The Panthers made some mistakes defensively with regards to allowing big running plays in the Backyard Brawl last week. Against the Mountaineers, the Panthers allowed 34 rushes for 190 yards, making it the most allowed rushing yards for the team since 2019 against Boston College, where they allowed 264 rushing yards in a season ending loss.

Heupel says that in spite of those big rushes, the front four of the Panthers are a tough bunch and that they have the experience and talent to beat you in many ways on offense.

“They gave up a couple big runs, just mis-fit a couple of things,” Heupel said. “But overall, they make it extremely difficult. Their front four are strong, physical, athletic. Their ability to get to the quarterback on normal downs, then on third downs too where they’ll try to scheme you up. They’re veteran on the outside. We’ve seen these guys a couple of the last times we’ve played them. It will be a big test for us offensively.”

Pitt junior quarterback Kedon Slovis made his first start for the program in the win over WVU, as he completed 16 of 24 passes and threw for over 300 yards. Throughout the game, Slovis struggled to connect with his receivers and suffered five sacks. Still, he managed to lead a seven play, 92 yard drive, culminating in a touchdown pass to junior running back Israel Abanikanada, in the fourth quarter to tie the game late, taking the momentum from WVU and giving it back to his team.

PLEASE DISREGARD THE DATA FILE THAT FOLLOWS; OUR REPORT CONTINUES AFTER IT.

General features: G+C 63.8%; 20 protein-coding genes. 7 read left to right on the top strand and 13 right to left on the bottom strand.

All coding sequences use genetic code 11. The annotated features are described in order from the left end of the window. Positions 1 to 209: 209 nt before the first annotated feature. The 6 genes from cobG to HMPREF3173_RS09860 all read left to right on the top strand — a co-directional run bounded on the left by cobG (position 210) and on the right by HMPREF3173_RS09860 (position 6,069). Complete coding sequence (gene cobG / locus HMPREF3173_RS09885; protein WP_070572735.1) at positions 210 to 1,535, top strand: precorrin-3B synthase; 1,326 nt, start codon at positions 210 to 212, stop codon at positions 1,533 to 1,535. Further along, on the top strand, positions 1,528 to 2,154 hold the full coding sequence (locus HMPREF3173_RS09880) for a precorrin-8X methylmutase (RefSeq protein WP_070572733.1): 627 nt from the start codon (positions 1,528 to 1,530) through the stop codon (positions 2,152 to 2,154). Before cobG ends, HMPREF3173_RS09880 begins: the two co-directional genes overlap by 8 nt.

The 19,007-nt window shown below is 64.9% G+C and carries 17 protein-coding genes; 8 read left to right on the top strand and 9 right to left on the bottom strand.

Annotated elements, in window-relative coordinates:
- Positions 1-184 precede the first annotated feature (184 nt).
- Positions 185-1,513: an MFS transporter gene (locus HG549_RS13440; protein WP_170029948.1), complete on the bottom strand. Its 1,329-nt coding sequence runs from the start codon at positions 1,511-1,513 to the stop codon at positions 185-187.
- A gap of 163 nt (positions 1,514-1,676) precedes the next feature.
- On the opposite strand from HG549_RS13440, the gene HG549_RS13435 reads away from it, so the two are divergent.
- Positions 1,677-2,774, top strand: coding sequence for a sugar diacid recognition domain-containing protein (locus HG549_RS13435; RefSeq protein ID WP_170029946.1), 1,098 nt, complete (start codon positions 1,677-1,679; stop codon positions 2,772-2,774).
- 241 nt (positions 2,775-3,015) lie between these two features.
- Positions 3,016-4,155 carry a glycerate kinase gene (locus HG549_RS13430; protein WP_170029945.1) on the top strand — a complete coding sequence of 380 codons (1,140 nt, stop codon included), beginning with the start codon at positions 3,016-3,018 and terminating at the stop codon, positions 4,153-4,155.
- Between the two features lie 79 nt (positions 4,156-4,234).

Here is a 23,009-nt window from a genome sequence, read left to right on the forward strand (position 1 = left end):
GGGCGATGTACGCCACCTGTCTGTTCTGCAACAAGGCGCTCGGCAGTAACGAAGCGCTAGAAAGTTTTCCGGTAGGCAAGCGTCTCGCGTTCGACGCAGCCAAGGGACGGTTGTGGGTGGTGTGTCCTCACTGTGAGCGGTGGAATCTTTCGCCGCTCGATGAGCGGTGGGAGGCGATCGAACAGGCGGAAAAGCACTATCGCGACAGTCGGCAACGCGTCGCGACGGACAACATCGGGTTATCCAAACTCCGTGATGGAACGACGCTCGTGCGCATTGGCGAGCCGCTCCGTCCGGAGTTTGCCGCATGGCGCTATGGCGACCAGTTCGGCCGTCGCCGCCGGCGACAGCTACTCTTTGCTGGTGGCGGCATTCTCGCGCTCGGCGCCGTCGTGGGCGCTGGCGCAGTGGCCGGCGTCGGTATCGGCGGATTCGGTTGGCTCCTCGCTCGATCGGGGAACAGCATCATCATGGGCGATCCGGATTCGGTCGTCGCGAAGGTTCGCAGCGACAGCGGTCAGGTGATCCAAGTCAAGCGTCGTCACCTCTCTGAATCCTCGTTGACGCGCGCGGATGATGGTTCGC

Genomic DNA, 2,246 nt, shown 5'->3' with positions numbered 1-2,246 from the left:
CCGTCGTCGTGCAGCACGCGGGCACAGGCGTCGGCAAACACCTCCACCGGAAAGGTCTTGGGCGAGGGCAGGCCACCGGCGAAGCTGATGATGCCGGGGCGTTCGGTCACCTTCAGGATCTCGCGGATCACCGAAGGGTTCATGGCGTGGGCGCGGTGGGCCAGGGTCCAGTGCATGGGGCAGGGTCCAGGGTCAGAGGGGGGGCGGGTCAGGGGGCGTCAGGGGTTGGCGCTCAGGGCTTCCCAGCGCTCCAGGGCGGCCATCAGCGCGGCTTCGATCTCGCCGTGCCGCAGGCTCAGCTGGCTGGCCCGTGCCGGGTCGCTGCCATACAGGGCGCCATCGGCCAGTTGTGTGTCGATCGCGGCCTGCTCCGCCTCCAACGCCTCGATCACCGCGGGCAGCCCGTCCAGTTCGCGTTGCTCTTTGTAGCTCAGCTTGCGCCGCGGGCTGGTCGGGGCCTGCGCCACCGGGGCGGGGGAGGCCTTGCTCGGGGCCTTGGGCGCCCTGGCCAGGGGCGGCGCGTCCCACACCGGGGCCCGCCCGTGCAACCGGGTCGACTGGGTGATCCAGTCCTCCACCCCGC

Heupel said that it isn’t easy to judge Slovis on just one start, but that he played well in his first start. He also said that stopping Pitt’s offense requires adjustment throughout the game and that he and his staff need to communicate that to the players.

“I think as much as anything, they have the ability to be different than what they’ve shown on tape,” Heupel said. “That can be in Week 1, or could be what they’ve done at a previous stop. I thought he played pretty efficient throughout the course of the evening. For us, we’ve got to be able to adjust during the course of the ballgame to what we see, communicate on the sidelines, communicate those things out on the football field when we see them. We’ve got to be disciplined and do a great job in the run game. We’ve got to smash it.”

Sandy Schall, Coldwell Banker